Dr. Bob: “How do I defend my record?”

Dear Dr. Bob

I’m running my first reelection campaign. As a challenger I destroyed the incumbent using his voting record. How do I defend my record now?

What Goes Around


Dear What Goes Around,

Ouch! Well, at least you’ve had a personal lesson to explain why we should never torture prisoners, eh?

Ok…enough of that.

I believe there are two ways to defend a voting record:

1. Don’t cast dumb votes in the first place. This is very difficult to do given the nature of politics, fundraising etc. Even those with “bulletproof” districts are going to screw-up now and then or do the right thing even if the voters won’t like it. But I’m assuming that it’s too late for that. So go to #2

2. Never try to “explain” your vote. About 90% of the time you’re voting on things that can’t be easily explained to graduate students let alone average voters. So forget about “defending” your record. It is what it is. Instead focus on the “value” that the vote represents and counterattack.

Sometimes this is called a “pivot” — or in the old days it was called “turning the tables.” But the maneuver  is the same: give a very brief and value based response to the attack and then instantly say something that raises questions about your opponent’s values on a similar topic.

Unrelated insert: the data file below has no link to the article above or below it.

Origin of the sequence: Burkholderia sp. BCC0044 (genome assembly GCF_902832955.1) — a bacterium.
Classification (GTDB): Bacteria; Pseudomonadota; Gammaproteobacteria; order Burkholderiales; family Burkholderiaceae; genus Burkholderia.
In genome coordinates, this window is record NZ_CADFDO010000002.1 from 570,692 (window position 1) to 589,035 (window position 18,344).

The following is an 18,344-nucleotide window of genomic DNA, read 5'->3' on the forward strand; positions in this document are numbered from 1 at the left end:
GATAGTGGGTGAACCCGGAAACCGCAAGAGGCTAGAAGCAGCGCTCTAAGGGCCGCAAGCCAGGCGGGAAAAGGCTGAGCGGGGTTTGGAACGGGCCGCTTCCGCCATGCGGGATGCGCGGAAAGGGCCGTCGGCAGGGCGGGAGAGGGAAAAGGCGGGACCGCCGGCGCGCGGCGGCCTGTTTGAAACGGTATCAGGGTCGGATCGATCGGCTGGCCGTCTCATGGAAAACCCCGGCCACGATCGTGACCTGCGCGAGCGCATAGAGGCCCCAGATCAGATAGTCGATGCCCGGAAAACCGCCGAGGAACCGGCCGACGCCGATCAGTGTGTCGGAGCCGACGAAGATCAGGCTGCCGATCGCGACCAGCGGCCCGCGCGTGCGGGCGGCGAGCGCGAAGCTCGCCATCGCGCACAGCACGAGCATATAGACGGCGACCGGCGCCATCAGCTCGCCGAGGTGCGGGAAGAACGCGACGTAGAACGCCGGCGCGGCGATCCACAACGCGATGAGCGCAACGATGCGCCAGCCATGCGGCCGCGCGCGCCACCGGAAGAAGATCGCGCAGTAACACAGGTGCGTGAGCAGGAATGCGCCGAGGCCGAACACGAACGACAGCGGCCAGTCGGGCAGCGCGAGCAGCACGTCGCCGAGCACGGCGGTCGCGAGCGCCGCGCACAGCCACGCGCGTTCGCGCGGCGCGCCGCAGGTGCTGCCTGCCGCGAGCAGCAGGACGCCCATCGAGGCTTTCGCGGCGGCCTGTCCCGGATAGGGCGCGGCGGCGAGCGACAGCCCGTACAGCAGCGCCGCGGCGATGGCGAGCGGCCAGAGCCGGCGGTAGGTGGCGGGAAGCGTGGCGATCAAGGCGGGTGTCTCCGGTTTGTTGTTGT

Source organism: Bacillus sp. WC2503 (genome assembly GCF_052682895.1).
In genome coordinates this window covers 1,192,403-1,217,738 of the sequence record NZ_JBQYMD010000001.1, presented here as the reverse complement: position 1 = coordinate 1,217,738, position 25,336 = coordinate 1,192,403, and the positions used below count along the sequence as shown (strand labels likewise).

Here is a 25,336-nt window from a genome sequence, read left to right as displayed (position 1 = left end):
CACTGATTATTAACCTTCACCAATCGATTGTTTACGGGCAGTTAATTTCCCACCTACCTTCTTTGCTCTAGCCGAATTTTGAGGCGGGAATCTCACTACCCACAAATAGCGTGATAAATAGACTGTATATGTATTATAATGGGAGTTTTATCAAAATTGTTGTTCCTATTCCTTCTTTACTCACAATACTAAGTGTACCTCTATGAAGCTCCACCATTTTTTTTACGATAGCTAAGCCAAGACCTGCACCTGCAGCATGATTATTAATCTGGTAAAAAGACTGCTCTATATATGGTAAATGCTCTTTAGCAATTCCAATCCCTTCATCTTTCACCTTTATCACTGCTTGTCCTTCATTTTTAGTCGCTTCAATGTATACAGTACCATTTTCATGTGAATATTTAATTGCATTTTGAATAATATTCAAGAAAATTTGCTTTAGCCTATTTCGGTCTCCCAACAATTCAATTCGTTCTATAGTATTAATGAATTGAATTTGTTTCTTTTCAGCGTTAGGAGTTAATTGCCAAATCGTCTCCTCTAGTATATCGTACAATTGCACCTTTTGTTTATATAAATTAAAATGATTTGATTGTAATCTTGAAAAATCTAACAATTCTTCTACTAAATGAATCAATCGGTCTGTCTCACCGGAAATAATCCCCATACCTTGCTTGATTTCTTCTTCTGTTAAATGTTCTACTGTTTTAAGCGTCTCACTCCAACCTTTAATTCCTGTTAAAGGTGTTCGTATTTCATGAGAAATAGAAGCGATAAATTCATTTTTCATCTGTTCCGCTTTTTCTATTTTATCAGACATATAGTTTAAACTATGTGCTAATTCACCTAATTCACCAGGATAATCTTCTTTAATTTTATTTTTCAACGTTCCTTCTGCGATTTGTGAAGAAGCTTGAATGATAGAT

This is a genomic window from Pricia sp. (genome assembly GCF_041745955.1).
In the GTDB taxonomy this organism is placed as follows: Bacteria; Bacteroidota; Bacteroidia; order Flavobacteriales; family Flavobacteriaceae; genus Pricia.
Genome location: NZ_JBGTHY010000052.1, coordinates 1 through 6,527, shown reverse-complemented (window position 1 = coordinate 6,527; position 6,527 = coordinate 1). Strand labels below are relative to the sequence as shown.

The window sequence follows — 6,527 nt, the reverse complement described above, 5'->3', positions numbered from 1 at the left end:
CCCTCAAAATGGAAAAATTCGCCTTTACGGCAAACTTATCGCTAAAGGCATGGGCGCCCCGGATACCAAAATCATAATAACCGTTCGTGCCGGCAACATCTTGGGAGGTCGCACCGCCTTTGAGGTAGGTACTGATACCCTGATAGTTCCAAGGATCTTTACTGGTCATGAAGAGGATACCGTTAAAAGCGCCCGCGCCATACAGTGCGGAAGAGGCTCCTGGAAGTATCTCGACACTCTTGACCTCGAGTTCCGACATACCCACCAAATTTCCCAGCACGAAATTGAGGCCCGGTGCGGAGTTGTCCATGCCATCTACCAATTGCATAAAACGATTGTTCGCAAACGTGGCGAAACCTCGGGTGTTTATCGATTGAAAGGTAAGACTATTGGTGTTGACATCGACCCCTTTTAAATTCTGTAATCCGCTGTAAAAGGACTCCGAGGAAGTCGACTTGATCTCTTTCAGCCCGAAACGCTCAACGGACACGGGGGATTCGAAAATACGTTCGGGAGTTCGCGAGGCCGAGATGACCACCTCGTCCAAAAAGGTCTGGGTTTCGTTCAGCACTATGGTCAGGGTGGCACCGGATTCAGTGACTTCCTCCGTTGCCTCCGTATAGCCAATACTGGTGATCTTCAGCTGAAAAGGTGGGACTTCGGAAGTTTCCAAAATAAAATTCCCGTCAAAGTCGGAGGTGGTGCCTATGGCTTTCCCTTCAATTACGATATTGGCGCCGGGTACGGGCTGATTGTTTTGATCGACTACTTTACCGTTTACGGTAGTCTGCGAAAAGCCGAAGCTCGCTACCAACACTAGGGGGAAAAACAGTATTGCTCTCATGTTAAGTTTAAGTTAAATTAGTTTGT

The best audio visual example of this that I’ve found is the scene in Animal House when the guys are being railroaded. The frat president tries to make a reasoned defense against the charges without any success. So Otter (Tim Matheson) stands up and launches into a truly passionate speech that quickly dismisses the charges against them “yes, we did those things” and heads off into rhetoric land asserting that their accusers are defaming the United States of America. The entire frat gets up and walks out. This, of course, did not save the fraternity, but the rest of the film is a good cathartic experience if you’re having your butt kicked.

If Animal House isn’t one of your favs, you might try the monologue in the “American President” during which President Andrew Sheperd (Michael Douglas) rips into Senator Bob Rumson (Richard Dryfuss). This film was the model for the television series “West Wing.”





About Bob Grossfeld

Bob is a longtime political & public affairs strategist. Based in Phoenix, AZ he spends a great deal of his time doing guerrilla therapy for his fellow Arizonans before they succumb to the state's lunacy. The media calls on him frequently to help explain Arizona politics with a straight face.
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